The UIB is hosted and managed by Infosys and it is available to DFs on a pay-as-you-go (opex) model. Only network connectivity and office PCs, printers, etc. have to be procured by the DF. The UIB is quick to implement and can be up and running in just about three months. The consulting services for process re-engineering are bundled with the UIB, thus saving significant time and effort. The UIB comes with best-in-class dashboards, reports and analytics for performance management as well as a pre-configured field-tested set of modules with simplified and standardised process flows. The solution complies with Indian regulatory requirements. It includes pre-built interfaces between modules as well as documentation on configuration manuals and training manuals. The UIB also comes with legacy data migration templates, easing migration from legacy systems, and follows a customer-centric approach. Overall, UIB provides a unified view of the business across the enterprise.
The UIB covers all standard operational processes of any distribution utility. These include connection management, meter-to-cash management, revenue assurance and recovery, AMI and energy audit, analytics and business intelligence, customer care centre, work asset management, and maintenance management.
For instance, the UIB’s prepaid metering solution is aimed at 100 per cent collection through remote/auto disconnection in case of default, it offers loss detection through online energy audits at each node, and complies with regul0atory and legal compliance. Utilities can continue using traditional payment channels (over-the-counter payment, online payment, etc.). There is no need for creating additional infrastructure (for instance, token generation systems, etc.). It provides communication to customers regarding recharge, payment, disconnection or any other purpose through SMS and email. Customers can also view their account balance and usage at the customer portal.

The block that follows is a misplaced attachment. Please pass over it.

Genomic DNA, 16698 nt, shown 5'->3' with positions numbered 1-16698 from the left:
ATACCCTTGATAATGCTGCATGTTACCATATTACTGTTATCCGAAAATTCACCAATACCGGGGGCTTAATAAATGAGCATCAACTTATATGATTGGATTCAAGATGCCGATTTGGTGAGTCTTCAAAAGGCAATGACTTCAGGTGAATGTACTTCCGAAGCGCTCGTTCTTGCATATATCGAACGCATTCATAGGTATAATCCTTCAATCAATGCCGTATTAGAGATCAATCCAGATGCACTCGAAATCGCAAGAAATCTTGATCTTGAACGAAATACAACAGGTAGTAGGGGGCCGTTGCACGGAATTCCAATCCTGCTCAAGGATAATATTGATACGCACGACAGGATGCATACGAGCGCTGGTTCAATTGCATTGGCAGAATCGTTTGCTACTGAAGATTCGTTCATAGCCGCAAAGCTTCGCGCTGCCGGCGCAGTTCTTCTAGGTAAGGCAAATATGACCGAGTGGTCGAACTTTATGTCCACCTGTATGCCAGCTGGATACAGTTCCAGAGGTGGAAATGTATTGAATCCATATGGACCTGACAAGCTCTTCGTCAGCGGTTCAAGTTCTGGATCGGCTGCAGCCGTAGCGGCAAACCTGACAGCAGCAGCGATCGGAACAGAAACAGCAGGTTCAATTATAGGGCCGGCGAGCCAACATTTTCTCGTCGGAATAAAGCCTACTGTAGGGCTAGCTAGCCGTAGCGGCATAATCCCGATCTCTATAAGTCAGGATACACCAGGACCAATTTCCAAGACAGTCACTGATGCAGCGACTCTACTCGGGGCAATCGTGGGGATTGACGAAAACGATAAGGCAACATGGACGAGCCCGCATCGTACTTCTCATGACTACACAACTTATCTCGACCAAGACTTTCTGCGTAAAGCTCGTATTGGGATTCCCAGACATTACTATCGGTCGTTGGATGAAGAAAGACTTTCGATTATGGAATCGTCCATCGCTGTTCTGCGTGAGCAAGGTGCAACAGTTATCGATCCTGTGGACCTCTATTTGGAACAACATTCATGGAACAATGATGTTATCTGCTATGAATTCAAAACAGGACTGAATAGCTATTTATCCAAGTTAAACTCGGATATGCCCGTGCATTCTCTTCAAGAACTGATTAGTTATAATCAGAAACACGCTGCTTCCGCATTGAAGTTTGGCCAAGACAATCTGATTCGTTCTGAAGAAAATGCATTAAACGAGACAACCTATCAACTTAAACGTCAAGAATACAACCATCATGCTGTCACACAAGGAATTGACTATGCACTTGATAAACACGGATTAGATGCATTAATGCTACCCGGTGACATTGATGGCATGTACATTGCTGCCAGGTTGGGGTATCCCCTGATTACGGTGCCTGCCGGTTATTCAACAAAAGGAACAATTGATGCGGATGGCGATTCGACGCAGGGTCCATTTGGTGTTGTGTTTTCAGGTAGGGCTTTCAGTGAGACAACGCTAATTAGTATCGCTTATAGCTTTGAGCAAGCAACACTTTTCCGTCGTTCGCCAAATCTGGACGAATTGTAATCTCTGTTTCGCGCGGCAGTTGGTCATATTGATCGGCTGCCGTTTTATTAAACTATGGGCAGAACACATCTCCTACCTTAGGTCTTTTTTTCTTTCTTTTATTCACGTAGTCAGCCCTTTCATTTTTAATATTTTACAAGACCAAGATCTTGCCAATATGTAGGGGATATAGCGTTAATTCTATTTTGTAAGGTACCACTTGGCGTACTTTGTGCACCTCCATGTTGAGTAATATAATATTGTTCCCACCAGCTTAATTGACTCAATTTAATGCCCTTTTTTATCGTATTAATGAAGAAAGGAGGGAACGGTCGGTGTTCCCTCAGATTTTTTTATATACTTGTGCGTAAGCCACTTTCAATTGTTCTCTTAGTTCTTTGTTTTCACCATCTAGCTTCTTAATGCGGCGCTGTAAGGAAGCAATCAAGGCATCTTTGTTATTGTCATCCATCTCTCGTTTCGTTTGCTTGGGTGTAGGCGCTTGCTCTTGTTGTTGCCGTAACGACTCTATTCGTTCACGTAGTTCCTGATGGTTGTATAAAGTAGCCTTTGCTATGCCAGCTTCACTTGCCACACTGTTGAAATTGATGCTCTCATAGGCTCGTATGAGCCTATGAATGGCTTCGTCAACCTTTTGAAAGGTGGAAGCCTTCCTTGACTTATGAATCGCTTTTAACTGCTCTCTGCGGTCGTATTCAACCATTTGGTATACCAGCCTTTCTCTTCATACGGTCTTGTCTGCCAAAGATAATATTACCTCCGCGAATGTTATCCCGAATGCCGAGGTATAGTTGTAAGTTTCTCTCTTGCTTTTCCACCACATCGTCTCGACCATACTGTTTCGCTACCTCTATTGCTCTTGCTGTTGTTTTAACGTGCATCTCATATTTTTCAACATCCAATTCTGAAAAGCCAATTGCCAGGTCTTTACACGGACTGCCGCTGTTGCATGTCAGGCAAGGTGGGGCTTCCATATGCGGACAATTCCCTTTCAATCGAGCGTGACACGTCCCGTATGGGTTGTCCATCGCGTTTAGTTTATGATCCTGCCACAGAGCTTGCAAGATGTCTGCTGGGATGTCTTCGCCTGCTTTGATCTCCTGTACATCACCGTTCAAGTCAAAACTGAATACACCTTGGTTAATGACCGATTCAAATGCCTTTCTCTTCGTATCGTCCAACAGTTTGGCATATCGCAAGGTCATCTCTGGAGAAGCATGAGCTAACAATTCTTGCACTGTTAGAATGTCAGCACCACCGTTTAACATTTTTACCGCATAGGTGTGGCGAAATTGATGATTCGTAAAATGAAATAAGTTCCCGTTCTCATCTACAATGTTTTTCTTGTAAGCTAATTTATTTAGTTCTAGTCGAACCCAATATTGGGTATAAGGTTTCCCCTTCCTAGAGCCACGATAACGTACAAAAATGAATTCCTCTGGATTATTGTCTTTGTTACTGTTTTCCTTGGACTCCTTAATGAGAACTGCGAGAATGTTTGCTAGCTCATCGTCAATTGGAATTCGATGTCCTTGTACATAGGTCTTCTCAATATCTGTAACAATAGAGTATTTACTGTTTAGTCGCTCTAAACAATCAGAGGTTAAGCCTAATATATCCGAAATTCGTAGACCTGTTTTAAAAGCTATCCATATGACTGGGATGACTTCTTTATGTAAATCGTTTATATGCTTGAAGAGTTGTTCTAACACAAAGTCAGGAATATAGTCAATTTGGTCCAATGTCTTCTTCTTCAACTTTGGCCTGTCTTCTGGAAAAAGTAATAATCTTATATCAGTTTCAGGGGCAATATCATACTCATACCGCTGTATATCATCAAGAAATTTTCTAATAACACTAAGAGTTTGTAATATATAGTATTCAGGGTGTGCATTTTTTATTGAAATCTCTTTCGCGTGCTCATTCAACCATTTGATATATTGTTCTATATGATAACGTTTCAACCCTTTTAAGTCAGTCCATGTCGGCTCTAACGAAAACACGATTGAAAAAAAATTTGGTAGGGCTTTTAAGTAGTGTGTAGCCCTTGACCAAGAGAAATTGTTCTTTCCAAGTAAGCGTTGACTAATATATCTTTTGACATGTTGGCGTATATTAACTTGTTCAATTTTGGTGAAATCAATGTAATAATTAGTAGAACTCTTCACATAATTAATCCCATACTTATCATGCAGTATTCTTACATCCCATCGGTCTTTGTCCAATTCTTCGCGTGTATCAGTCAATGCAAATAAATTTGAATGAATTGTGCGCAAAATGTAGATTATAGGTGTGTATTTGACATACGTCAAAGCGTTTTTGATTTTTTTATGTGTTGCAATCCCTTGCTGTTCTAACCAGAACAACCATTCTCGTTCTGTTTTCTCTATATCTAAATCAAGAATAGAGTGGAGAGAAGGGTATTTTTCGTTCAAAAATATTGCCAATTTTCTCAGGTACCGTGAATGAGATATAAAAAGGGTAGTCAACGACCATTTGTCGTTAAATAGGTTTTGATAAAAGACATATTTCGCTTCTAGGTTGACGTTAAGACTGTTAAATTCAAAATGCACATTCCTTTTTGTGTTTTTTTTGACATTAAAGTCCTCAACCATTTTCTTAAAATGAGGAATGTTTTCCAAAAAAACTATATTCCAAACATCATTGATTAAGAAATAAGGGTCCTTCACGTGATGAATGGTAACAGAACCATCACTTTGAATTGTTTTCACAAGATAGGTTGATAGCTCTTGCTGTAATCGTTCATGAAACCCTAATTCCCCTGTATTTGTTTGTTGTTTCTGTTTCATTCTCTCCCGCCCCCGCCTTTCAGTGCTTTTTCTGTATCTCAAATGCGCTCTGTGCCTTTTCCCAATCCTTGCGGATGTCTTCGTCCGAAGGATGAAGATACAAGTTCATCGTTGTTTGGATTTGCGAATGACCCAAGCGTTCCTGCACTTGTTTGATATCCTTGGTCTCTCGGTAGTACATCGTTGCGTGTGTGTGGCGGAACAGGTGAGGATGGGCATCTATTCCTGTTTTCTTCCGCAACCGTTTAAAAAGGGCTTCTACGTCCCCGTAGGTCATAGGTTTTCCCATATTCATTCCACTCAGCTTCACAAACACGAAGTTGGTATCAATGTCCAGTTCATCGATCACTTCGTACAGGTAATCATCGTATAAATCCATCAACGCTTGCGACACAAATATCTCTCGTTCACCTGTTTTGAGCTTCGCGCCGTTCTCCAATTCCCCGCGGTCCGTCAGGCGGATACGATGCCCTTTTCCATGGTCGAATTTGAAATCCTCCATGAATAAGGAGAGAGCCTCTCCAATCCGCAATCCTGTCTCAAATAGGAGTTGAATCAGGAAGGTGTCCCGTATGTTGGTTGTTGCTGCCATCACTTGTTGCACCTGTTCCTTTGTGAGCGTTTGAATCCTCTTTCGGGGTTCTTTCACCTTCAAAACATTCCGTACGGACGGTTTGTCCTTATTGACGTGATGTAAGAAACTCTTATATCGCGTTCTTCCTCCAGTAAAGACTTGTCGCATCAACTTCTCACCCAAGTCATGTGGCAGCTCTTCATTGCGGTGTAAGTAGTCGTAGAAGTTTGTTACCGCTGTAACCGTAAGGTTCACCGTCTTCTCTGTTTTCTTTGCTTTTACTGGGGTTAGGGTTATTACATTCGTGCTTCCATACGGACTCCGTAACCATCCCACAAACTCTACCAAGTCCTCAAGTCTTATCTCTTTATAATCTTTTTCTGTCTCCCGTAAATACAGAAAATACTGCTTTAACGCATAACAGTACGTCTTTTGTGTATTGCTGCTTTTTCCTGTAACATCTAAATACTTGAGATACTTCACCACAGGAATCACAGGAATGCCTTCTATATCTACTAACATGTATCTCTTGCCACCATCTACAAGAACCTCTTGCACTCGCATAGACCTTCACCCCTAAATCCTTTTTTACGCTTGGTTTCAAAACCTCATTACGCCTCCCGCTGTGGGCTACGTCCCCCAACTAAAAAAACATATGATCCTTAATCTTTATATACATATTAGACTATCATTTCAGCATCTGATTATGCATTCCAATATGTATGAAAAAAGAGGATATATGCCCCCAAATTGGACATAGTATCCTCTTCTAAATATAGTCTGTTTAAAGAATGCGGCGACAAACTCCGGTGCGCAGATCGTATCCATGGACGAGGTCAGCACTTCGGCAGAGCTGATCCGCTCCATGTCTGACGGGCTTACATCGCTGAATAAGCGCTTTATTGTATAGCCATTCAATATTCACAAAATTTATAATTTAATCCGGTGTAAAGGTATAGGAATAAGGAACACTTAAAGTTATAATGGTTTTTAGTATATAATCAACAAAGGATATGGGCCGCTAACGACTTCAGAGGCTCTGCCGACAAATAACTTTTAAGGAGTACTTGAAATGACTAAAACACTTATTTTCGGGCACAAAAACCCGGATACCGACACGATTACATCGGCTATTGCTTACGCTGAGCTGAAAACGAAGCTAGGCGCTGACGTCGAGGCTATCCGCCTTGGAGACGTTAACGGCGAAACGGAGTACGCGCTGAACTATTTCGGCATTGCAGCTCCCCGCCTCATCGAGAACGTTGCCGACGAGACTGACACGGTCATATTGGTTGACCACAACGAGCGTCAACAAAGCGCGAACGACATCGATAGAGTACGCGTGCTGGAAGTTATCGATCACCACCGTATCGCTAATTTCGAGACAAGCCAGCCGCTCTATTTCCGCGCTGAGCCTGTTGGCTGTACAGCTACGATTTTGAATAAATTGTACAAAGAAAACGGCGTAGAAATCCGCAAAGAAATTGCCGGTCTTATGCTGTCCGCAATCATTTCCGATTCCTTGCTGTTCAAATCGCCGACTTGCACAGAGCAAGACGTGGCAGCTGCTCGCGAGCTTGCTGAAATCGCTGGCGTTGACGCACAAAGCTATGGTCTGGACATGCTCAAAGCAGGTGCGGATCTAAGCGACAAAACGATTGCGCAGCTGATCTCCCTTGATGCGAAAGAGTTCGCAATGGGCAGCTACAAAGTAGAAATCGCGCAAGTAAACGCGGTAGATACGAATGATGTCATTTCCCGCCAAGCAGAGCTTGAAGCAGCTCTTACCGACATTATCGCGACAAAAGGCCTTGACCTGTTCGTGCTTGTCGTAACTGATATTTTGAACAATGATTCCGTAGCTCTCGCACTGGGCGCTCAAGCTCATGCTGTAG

The way forward
Cloud computing is the way forward for enterprises across the world. As per industry estimates, 60 per cent of all IT workloads will reside on the cloud in the next three to four years. While around 25 per cent of enterprises already have a strategy to switch to the cloud, about 69 per cent of them have already invested in private clouds and another 40 per cent have invested in public or hybrid clouds.
Based on a presentation by Mitul Thapliyal, Senior Principal and Practice Leader, Energy, Utilities and Smart Cities, Infosys